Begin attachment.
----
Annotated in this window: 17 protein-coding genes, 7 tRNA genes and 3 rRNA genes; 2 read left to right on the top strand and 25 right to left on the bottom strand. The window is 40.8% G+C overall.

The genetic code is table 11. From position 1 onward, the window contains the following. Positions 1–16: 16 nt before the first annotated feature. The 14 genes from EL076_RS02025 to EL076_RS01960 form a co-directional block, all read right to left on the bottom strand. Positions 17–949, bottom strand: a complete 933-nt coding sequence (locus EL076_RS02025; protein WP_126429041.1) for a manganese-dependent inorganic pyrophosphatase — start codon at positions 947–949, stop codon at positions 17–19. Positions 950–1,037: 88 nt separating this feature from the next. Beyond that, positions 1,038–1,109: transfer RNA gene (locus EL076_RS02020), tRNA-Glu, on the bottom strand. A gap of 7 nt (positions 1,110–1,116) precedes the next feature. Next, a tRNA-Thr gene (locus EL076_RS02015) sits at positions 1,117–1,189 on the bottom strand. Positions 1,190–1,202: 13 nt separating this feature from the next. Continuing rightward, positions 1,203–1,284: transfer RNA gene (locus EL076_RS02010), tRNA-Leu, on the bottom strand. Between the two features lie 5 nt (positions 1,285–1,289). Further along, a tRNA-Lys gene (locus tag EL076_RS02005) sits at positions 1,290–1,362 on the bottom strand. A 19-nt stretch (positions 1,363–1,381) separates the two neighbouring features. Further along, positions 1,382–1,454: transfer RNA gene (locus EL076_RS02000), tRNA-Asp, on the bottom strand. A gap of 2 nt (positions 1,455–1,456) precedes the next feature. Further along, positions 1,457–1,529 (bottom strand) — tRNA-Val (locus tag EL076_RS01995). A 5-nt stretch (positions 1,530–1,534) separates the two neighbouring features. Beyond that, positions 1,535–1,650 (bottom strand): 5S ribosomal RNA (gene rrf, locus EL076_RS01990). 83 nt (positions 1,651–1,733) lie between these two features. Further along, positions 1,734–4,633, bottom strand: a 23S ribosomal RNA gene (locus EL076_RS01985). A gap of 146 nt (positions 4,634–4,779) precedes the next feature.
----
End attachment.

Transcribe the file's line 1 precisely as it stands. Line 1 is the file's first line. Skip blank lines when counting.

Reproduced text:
Annotated in this window: 17 protein-coding genes, 7 tRNA genes and 3 rRNA genes; 2 read left to right on the top strand and 25 right to left on the bottom strand. The window is 40.8% G+C overall.